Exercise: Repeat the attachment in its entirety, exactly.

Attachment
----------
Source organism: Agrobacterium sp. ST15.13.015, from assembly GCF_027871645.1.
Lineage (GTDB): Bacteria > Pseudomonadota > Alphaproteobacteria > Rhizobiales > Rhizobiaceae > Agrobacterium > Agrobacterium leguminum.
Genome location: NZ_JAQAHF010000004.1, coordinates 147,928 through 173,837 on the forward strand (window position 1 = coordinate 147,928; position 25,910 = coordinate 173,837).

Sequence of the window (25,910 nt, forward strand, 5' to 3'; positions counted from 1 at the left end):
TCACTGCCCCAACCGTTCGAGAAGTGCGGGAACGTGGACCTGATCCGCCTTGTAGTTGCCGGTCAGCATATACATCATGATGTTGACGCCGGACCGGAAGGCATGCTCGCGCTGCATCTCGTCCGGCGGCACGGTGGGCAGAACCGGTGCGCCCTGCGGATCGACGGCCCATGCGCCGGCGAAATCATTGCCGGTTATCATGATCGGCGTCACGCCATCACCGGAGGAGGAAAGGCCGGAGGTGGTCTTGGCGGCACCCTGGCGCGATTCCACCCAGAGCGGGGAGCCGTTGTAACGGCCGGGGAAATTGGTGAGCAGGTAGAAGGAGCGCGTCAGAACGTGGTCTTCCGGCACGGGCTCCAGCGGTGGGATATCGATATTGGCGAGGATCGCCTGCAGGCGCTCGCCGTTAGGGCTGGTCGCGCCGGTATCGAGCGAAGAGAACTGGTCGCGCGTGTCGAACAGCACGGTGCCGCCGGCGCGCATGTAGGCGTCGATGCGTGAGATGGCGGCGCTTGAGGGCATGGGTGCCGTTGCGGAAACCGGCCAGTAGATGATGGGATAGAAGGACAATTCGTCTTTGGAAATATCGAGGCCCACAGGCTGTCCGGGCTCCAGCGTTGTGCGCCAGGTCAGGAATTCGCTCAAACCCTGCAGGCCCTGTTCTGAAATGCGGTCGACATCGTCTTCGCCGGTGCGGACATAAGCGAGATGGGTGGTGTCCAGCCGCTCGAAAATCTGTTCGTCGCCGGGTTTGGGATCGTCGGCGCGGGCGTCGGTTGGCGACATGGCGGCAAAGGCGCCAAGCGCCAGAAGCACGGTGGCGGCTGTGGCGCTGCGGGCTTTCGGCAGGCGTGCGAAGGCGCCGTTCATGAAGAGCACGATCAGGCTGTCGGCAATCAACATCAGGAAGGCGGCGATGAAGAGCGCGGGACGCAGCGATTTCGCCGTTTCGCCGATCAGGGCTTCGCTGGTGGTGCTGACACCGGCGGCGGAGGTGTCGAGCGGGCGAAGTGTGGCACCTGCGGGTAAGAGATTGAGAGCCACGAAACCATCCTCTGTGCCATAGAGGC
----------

Source organism: Agrobacterium sp. ST15.13.015, from assembly GCF_027871645.1.
Lineage (GTDB): Bacteria > Pseudomonadota > Alphaproteobacteria > Rhizobiales > Rhizobiaceae > Agrobacterium > Agrobacterium leguminum.
Genome location: NZ_JAQAHF010000004.1, coordinates 147,928 through 173,837 on the forward strand (window position 1 = coordinate 147,928; position 25,910 = coordinate 173,837).

Sequence of the window (25,910 nt, forward strand, 5' to 3'; positions counted from 1 at the left end):
TCACTGCCCCAACCGTTCGAGAAGTGCGGGAACGTGGACCTGATCCGCCTTGTAGTTGCCGGTCAGCATATACATCATGATGTTGACGCCGGACCGGAAGGCATGCTCGCGCTGCATCTCGTCCGGCGGCACGGTGGGCAGAACCGGTGCGCCCTGCGGATCGACGGCCCATGCGCCGGCGAAATCATTGCCGGTTATCATGATCGGCGTCACGCCATCACCGGAGGAGGAAAGGCCGGAGGTGGTCTTGGCGGCACCCTGGCGCGATTCCACCCAGAGCGGGGAGCCGTTGTAACGGCCGGGGAAATTGGTGAGCAGGTAGAAGGAGCGCGTCAGAACGTGGTCTTCCGGCACGGGCTCCAGCGGTGGGATATCGATATTGGCGAGGATCGCCTGCAGGCGCTCGCCGTTAGGGCTGGTCGCGCCGGTATCGAGCGAAGAGAACTGGTCGCGCGTGTCGAACAGCACGGTGCCGCCGGCGCGCATGTAGGCGTCGATGCGTGAGATGGCGGCGCTTGAGGGCATGGGTGCCGTTGCGGAAACCGGCCAGTAGATGATGGGATAGAAGGACAATTCGTCTTTGGAAATATCGAGGCCCACAGGCTGTCCGGGCTCCAGCGTTGTGCGCCAGGTCAGGAATTCGCTCAAACCCTGCAGGCCCTGTTCTGAAATGCGGTCGACATCGTCTTCGCCGGTGCGGACATAAGCGAGATGGGTGGTGTCCAGCCGCTCGAAAATCTGTTCGTCGCCGGGTTTGGGATCGTCGGCGCGGGCGTCGGTTGGCGACATGGCGGCAAAGGCGCCAAGCGCCAGAAGCACGGTGGCGGCTGTGGCGCTGCGGGCTTTCGGCAGGCGTGCGAAGGCGCCGTTCATGAAGAGCACGATCAGGCTGTCGGCAATCAACATCAGGAAGGCGGCGATGAAGAGCGCGGGACGCAGCGATTTCGCCGTTTCGCCGATCAGGGCTTCGCTGGTGGTGCTGACACCGGCGGCGGAGGTGTCGAGCGGGCGAAGTGTGGCACCTGCGGGTAAGAGATTGAGAGCCACGAAACCATCCTCTGTGCCATAGAGGC